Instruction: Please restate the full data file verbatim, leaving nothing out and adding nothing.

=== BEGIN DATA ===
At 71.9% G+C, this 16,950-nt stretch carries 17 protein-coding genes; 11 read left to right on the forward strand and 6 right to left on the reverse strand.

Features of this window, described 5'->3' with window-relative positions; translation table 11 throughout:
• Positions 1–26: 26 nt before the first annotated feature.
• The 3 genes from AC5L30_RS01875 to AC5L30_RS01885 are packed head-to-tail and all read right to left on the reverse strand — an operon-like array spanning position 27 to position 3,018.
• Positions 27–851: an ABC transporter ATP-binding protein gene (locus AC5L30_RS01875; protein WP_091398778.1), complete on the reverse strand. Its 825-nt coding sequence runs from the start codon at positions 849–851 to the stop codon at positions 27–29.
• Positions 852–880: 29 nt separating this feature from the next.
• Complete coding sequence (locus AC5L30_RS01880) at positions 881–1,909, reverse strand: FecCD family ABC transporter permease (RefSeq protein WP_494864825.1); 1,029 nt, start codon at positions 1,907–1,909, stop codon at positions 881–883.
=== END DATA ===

At 71.9% G+C, this 16,950-nt stretch carries 17 protein-coding genes; 11 read left to right on the forward strand and 6 right to left on the reverse strand.

Features of this window, described 5'->3' with window-relative positions; translation table 11 throughout:
• Positions 1–26: 26 nt before the first annotated feature.
• The 3 genes from AC5L30_RS01875 to AC5L30_RS01885 are packed head-to-tail and all read right to left on the reverse strand — an operon-like array spanning position 27 to position 3,018.
• Positions 27–851: an ABC transporter ATP-binding protein gene (locus AC5L30_RS01875; protein WP_091398778.1), complete on the reverse strand. Its 825-nt coding sequence runs from the start codon at positions 849–851 to the stop codon at positions 27–29.
• Positions 852–880: 29 nt separating this feature from the next.
• Complete coding sequence (locus AC5L30_RS01880) at positions 881–1,909, reverse strand: FecCD family ABC transporter permease (RefSeq protein WP_494864825.1); 1,029 nt, start codon at positions 1,907–1,909, stop codon at positions 881–883.